Power of the Dog: This film has some trouble going somewhere effectively. A western starring Benedict Cumberbatch, Jesse Plemons, Kirsten Dunst and directed by Jane Campion, this western focuses around a grumpy cowboy — and I mean cowboy in the literal sense of the word, not the Hollywood sense. Phil Burbank, the aforementioned grumpy cowboy, reminds me of Holden Caulfield from “Catcher in the Rye.” His character development throughout the story is even similar, though I won’t give it away here. While each important character and their relationships develop, the plot meanders from point to point. The film is split into chapters, which do nothing in service of the story. There are few significant time jumps, and none that were helped by including chapter markings. The film goes through the motions, waiting for something significant to happen, and doesn’t do so in a particularly interesting way. In a technical sense, though, the film is great. The cinematography is beautiful and highlights the setting well, the music adds to the tension of many scenes and gives the film a sort of lonely atmosphere. All the performances were good, though I’m always annoyed by Benedict Cumberbatch’s attempt at an American accent, and his attempt at a Southern accent in this film isn’t great either.
Final Score: 7/10
Don’t Look Up: It’s pretty rare for a comedy to be nominated for best picture, and I can’t decide if this one deserves it. This is a movie that can’t decide what it wants to be. Does it want to be like “Idiocracy” or like “Brazil?” Is this activism or parody? Whereas “Vice” was smart, witty and had a lot to say about something specific, this film is all over the place. This might be due to the film focusing on potential events, rather than something that has actually happened. Without the guidelines of history, Adam McKay seems to talk about everything that angers him about our society. The performances are fine, though Leonardo DiCaprio is the only one in the film above average. The film is often funny, I let out a chuckle now and then, but it never made me think about anything I haven’t already thought about. As a final, unrelated note, the editing of this film is atrocious, and I can’t for the life of me understand why it’s nominated for best editing.
Final Score: 5/10
Coda: Coda isn’t particularly good, but it has its moments. It’s shot in a standard way, it doesn’t hurt anyone, it’s harmless. Sometimes it peeks out as this beautiful story of family and love — but rarely. For the most part, I was rolling my eyes at the Disney channel-level writing. Sometimes, though, the acting was pretty good — but again, only sometimes. The only character and actor that really stood out to me was Frank, the main character’s father, played by Troy Kotsur. He felt completely and utterly genuine throughout, and almost made me cry at a specific scene involving a truck bed. Several parts of this film are done really well, but others fail to do anything noteworthy.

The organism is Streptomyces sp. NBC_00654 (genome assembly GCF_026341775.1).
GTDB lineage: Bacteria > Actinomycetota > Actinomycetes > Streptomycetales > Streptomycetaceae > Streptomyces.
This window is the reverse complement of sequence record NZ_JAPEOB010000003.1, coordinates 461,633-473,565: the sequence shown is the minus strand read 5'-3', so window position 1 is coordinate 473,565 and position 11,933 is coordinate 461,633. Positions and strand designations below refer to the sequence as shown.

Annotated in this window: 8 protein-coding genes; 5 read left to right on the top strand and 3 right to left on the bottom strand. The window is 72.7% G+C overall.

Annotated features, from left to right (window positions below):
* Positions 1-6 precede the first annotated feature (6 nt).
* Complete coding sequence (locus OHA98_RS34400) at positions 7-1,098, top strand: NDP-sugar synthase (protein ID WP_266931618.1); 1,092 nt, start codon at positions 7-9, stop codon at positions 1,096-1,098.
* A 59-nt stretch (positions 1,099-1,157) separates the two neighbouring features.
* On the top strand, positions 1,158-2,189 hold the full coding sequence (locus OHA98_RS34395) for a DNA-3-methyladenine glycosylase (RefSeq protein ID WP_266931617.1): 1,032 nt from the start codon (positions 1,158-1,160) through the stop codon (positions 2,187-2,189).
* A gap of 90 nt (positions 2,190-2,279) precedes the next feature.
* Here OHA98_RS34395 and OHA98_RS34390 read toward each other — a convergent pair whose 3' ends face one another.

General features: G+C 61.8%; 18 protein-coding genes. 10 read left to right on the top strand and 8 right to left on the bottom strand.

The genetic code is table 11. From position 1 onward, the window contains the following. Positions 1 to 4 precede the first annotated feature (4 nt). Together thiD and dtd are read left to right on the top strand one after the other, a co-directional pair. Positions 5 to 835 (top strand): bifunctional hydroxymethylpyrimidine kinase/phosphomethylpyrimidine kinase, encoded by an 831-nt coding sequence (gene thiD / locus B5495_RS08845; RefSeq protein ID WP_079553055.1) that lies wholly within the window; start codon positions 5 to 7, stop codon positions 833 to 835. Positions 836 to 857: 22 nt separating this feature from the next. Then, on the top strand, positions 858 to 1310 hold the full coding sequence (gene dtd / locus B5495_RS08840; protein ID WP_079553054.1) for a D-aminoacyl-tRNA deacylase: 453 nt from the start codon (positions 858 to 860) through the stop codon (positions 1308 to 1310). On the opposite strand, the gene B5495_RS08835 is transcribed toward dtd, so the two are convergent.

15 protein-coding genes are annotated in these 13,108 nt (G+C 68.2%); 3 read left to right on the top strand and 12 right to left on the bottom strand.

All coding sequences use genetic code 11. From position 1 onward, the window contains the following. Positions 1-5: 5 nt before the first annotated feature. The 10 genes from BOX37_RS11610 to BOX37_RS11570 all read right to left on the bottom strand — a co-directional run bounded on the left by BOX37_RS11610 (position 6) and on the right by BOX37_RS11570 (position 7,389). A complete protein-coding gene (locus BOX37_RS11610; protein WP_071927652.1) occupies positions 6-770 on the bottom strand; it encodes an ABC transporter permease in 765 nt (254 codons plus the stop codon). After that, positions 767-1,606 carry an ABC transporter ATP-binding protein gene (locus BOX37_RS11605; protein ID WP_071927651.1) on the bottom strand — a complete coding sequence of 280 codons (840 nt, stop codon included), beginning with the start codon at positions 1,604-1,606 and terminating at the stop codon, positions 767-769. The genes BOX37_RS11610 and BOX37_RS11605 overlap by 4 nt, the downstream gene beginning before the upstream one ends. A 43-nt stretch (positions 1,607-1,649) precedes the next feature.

Final Score: 6/10
Belfast: Belfast is a wonderfully nostalgic view of a dreadfully tarnished Ireland. Kenneth Branagh takes a wonderful cast and absolutely goes wild with them. Everyone is wonderful in this film, even the child actors. All had an air of believability about them, and their interactions really gave me a sense of the tightly knitted community that Branagh is trying to convey. The film is shot beautifully, every frame feeling like an old photo or news clipping, and while most of it is filmed in black and white, there are a few moments where color is introduced — adding meaningful depth to the film’s visuals as well as the overarching plot. A minor flaw, however, is that some plot beats in film feel somewhat cliche, though that’s hard to criticize, as from what I can tell this seems to be a retelling of Branagh’s childhood.
Final Score: 9/10
King Richard: While not as atrocious as “Bohemian Rhapsody,” this film failed to keep my attention. Will Smith, as usual, has an impressive performance, but there are no aspects of his character that made me root for him. There’s a spin put on this film that feels incorrect; at times he makes his kids, Serena and Venus Williams, do things that could be seen as abusive, like forcing them to practice in the rain or making them practice so much that they have to do their schoolwork in the car. They play this off as “oh he’s just trying to make them the best they can be,” but it just rubs me in completely the wrong way. The bottom line is that this film is generic, cheesy and spun in a way that it feels unbelievable. However, I’m not the biggest fan of biopics or sports, so take what I say with a grain of salt.
Final Score: 5/10
Licorice Pizza: Like Belfast, this film is a director’s nostalgic work alluding to their childhood. This film’s realization of it feels genuine and full of life. The chemistry between the two main characters, played by Alana Haim and Cooper Hoffman, is palpable, though the age gap is hard to ignore. I’ve heard some ignore this criticism, citing that characters do not have to be good people in order for the film to be good, which I find to be missing the point of the criticism altogether. It’s not that the film doesn’t acknowledge it often, it romanticizes it. It’s easier to understand the racism showcased in the film, as it’s accurate for the time period, though something as illegal as a 25-year-old woman dating a 15-year-old boy being romanticized is distractingly strange. What’s worse is that the film itself is pretty good. From what I’ve seen of his work, Paul Thomas Anderson never disappoints, and the same holds here. Once you get over the age gap, if you can, it’s enjoyable.
Final Score: 8/10